Over the course of history, society has enforced notions of gender that segregates people into two categories – male and female. This binary leaves little to no room for people who feel themselves moving across the gender spectrum. In fact, the idea of there even being a gender spectrum is still a fairly new concept within societies around the world. However, looking to other cultures, we see examples of gender fluidity in healthy and inspiring ways.
Indigenous nations in regions from Mexico to Samoa, Pakistan and Madagascar have enforced and accepted the idea of the “third gender” for centuries. This is when someone identifies as both, neither or a combination of being male and female. In many native North American cultures, a third gender is known as ‘two-spirit’. This term describes a sacred and historical identity of someone who has both a feminine and masculine spirit. Reflecting on how we can carry these ideas into our day to day lives is an important part of dismantling gender binary constructs. Combine this with the role pronouns play in helping define our own authentic gender and we can see that answers and options are available for anyone questioning their identity.
Gender is a Spectrum
Gender is in your brain, it’s not what’s in your panties. When you’re born, your sex will often be assigned in a medical way but what’s listed on your birth certificate may not match your gender identity. This is because gender is all about how you feel on a deep personal level, so whether you feel male, female, a blend of both or neither, remember that there is plenty of room for you to define your own identity on your own terms.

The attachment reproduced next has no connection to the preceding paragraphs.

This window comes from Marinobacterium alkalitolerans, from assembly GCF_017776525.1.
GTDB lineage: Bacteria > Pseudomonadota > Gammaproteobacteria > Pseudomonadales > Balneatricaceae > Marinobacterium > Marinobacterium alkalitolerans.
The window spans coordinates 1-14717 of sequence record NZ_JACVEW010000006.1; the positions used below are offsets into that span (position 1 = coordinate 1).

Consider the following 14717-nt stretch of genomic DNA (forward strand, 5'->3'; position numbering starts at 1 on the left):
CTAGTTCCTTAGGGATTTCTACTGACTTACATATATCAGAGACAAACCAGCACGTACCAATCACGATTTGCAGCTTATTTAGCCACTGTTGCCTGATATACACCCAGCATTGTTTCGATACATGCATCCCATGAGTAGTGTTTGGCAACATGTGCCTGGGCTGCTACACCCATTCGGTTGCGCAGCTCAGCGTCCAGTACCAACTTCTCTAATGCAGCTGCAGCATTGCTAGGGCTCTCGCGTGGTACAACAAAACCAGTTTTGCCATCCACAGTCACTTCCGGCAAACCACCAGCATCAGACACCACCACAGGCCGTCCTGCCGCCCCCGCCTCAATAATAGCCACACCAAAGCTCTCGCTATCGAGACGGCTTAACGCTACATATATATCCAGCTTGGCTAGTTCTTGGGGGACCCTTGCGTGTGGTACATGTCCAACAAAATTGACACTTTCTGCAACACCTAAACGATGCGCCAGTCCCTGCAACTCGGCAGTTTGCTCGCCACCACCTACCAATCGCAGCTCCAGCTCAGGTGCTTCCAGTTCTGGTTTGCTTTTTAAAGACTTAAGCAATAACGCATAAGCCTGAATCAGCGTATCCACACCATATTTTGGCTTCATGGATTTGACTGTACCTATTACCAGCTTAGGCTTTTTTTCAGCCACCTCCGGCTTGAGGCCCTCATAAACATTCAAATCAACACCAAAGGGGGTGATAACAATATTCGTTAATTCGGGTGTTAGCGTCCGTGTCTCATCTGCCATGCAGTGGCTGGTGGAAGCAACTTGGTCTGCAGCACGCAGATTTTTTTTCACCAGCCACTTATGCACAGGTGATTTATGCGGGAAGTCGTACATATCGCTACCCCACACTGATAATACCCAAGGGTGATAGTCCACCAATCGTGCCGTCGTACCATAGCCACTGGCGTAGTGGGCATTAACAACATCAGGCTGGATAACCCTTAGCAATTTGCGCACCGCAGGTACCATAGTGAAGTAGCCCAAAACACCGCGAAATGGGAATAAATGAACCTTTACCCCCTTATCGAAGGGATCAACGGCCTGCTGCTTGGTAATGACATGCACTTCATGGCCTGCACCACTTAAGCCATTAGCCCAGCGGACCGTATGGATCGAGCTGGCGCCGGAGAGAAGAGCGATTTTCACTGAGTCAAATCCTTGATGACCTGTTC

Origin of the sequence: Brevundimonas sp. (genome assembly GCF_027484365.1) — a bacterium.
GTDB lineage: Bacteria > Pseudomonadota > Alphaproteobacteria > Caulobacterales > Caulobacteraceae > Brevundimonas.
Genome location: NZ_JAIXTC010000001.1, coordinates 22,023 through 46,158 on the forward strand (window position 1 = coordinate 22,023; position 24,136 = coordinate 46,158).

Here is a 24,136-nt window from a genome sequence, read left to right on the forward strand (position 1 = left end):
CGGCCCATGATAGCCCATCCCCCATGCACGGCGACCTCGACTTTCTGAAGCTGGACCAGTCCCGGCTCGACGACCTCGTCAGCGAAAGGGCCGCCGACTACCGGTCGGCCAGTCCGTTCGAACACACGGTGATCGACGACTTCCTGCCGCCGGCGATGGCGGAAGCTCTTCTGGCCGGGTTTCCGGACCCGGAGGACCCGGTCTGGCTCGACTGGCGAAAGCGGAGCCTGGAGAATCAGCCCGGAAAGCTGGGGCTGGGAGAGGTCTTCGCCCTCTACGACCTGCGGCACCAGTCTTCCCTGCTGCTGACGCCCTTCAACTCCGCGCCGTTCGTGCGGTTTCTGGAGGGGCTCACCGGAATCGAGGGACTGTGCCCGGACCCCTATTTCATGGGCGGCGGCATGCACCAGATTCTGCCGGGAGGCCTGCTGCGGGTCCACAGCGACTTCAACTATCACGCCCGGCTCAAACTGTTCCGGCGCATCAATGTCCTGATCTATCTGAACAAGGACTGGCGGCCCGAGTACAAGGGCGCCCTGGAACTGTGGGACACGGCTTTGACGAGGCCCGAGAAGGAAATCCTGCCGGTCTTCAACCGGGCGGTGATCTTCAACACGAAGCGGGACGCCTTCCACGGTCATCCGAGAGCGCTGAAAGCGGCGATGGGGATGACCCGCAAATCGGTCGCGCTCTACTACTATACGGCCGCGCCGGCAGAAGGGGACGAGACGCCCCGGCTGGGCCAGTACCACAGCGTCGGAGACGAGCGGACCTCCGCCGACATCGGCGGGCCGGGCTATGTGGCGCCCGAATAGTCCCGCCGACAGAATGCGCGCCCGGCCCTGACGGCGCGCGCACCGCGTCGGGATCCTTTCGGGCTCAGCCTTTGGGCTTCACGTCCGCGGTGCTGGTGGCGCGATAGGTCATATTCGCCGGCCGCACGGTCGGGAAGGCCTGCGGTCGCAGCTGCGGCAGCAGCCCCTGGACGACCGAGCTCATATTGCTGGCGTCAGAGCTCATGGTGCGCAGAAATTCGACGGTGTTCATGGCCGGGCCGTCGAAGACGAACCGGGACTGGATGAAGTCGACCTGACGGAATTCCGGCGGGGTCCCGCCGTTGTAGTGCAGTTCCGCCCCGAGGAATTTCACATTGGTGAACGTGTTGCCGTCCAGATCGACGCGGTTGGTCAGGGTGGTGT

It is common for people to link gender with sexuality, but this couldn’t be more wrong. Gender identity is to do with how you feel about yourself. Sexual orientation is based on how you feel towards others. In this way, it’s essential to remove any assumptions you might be inclined to make about yourself, or others, based on sexuality. Like gender, sexuality is a spectrum – one that we can move across on a daily basis. So be easy with yourself as you navigate conversations with people you choose to be intimate with.
Don’t Judge on Appearance
Similarly, physical appearance and dress has been dictated by restrictive binary ideas of masculinity and femininity. From presuming that only women can wear skirts and have vulvas to thinking only men can grow body and facial hair and have a penis, we see how divisive tactics reinforce the unhelpful presumptions around gender identity. Letting yourself express how you feel through clothing, make-up and hairstyles is something to be celebrated. You might want to consider asking a close, trustworthy friend who identifies with a gender you resonate with to try on their clothes and play dress up. In this way, you can explore how you feel in different outfits without the fear of being judged by others. Nongendered and unisex clothing lines are also a brilliant place to start when shopping around for that funky new look you’re wanting to embrace or hunting for underwear that suits your personal needs.
Gender Inclusive Language